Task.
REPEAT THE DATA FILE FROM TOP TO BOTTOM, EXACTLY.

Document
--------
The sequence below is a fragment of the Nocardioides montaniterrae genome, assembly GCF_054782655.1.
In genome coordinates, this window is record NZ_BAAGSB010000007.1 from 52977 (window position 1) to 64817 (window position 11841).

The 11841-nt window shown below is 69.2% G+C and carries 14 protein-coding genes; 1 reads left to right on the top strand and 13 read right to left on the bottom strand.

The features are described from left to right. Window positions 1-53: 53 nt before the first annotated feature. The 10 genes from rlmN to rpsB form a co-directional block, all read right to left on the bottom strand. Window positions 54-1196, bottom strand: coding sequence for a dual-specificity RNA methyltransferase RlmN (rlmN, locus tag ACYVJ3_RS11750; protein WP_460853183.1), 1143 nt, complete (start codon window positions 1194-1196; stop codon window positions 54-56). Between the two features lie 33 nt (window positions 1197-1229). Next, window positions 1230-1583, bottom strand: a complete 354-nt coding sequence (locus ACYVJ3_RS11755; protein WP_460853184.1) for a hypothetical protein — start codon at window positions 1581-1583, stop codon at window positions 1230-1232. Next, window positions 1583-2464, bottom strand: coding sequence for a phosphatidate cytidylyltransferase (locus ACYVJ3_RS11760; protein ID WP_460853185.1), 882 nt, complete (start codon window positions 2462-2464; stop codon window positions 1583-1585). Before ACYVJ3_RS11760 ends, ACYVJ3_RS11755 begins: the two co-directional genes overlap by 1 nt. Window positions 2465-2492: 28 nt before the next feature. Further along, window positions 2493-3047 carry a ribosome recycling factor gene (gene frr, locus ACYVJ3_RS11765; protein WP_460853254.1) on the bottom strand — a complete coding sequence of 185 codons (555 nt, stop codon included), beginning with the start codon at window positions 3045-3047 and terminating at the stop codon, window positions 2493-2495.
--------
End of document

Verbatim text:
The sequence below is a fragment of the Nocardioides montaniterrae genome, assembly GCF_054782655.1.
In genome coordinates, this window is record NZ_BAAGSB010000007.1 from 52977 (window position 1) to 64817 (window position 11841).

The 11841-nt window shown below is 69.2% G+C and carries 14 protein-coding genes; 1 reads left to right on the top strand and 13 read right to left on the bottom strand.

The features are described from left to right. Window positions 1-53: 53 nt before the first annotated feature. The 10 genes from rlmN to rpsB form a co-directional block, all read right to left on the bottom strand. Window positions 54-1196, bottom strand: coding sequence for a dual-specificity RNA methyltransferase RlmN (rlmN, locus tag ACYVJ3_RS11750; protein WP_460853183.1), 1143 nt, complete (start codon window positions 1194-1196; stop codon window positions 54-56). Between the two features lie 33 nt (window positions 1197-1229). Next, window positions 1230-1583, bottom strand: a complete 354-nt coding sequence (locus ACYVJ3_RS11755; protein WP_460853184.1) for a hypothetical protein — start codon at window positions 1581-1583, stop codon at window positions 1230-1232. Next, window positions 1583-2464, bottom strand: coding sequence for a phosphatidate cytidylyltransferase (locus ACYVJ3_RS11760; protein ID WP_460853185.1), 882 nt, complete (start codon window positions 2462-2464; stop codon window positions 1583-1585). Before ACYVJ3_RS11760 ends, ACYVJ3_RS11755 begins: the two co-directional genes overlap by 1 nt. Window positions 2465-2492: 28 nt before the next feature. Further along, window positions 2493-3047 carry a ribosome recycling factor gene (gene frr, locus ACYVJ3_RS11765; protein WP_460853254.1) on the bottom strand — a complete coding sequence of 185 codons (555 nt, stop codon included), beginning with the start codon at window positions 3045-3047 and terminating at the stop codon, window positions 2493-2495.